- Environmental, technical, human and material risks are greater.
- Capital expenditure and expected return on investment are higher.
- Projects are more global and involve multiple stakeholders.
- Contracts are more complicated.
- Expertise is widely dispersed across a global ecosystem of specialized contractors, suppliers and partners.
- Pressure to implement stricter governance standards and enhanced risk-response capability is increasing.
- Investors seek to reduce time to first oil.
This paper examines:
- The impact of macroeconomic trends, oil prices and geopolitics on offshore capital investment strategies.
- The challenges program managers encounter when steering the planning, execution, governance, risk mitigation and delivery of projects involving thousands of globally dispersed multidiscipline participants.
- How a collaborative project management model underpinned by state-of-the-art technology can provide secure on-line access to a single source of information, enabling a globally dispersed project ecosystem create, collaborate and share information seamlessly while protecting Intellectual Property (IP)—from Front End Engineering and Design (FEED) to platform construction, assembly configuration, and commissioning.
- How dynamically updated performance dashboards provide a unique and reliable basis for risk mitigation, issue handling, prompt decision-making and enhanced risk-response capability.
- How all stakeholders reap measurable benefits and valuable time otherwise spent collating unreliable information from disparate systems can be used on high-value management activities that have a direct impact on the economic outcome of a project.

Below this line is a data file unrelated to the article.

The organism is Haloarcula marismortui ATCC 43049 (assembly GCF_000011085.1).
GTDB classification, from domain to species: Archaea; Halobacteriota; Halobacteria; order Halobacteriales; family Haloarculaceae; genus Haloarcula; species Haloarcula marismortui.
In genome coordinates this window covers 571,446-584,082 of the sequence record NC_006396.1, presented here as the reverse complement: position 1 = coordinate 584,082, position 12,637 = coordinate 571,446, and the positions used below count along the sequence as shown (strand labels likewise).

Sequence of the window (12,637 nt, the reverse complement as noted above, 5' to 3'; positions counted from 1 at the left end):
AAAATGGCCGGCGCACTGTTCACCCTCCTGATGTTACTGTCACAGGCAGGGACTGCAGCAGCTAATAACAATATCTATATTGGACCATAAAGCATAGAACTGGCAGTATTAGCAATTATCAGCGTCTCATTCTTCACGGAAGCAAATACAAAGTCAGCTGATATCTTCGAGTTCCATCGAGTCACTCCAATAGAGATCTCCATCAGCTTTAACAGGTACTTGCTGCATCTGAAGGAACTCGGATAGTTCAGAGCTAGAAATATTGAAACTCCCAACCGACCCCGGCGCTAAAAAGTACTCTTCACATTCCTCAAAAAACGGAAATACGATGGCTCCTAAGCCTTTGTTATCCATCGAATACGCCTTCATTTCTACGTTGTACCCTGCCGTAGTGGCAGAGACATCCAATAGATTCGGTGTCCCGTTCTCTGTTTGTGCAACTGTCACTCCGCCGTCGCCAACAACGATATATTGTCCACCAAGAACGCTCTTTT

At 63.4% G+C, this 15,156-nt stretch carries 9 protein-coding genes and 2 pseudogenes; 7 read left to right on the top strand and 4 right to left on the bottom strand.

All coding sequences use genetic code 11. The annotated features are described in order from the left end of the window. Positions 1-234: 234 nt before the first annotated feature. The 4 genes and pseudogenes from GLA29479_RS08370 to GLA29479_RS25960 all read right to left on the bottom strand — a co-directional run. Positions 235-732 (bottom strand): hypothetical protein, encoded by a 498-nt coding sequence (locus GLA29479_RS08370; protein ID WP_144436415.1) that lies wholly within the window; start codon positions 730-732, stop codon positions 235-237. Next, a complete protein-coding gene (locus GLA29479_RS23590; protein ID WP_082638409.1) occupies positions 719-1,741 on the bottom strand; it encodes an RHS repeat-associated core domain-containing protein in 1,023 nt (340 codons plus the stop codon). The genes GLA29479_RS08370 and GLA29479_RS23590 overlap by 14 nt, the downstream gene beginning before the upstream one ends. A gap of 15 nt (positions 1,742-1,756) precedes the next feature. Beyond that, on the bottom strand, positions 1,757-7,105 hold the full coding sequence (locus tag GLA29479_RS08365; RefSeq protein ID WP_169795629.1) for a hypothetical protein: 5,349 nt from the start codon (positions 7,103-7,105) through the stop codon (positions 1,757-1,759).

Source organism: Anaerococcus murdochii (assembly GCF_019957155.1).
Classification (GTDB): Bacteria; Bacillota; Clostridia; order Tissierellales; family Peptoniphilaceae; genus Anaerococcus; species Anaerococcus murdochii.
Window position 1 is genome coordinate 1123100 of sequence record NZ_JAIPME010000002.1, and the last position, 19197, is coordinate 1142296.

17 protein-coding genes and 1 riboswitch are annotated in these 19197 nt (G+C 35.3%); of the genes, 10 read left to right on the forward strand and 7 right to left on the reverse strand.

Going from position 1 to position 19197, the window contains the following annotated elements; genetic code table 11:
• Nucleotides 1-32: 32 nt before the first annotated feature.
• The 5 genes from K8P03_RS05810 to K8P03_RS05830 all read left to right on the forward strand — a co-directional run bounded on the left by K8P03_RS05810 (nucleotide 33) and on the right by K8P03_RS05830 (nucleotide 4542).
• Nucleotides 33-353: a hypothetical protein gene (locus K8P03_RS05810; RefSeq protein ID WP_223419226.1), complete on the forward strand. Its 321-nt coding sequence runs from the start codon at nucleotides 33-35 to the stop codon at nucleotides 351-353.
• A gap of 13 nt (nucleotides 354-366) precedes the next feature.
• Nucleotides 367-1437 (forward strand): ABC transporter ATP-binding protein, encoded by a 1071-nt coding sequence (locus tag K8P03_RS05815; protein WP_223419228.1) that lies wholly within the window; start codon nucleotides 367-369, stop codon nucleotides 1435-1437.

It concludes that the time has come for companies to make a paradigm shift away from inefficient, adversarial, proprietary, stove-piped information systems toward the use of integrated collaborative applications that foster partnership and trust while protecting Intellectual Property (IP) and enabling equitable sharing of risks and rewards.
Technology Focus - No abstract available.
Oil and gas reserves estimates that honor disclosure requirements of the US Securities and Exchange Commission (SEC) are critically important in the international oil and gas industry. Unfortunately, a number of exploration and production (E&P) companies have allegedly overstated and subsequently written down certain reserves volumes in recent years. In some cases, the consequences have been quite adverse. We document some of these cases of reserves overstatements and summarize the consequences. Reserves write downs are of obvious interest to numerous groups involved in the reserves estimation process and outcome, including estimators, managers, investors, creditors, and regulators. The magnitude and nature of recent overstatement cases, relative unfamiliarity with the SEC's inner workings, and the SEC's new reserves-reporting requirements increase the need to examine critically reserves disclosures and reserves overstatements.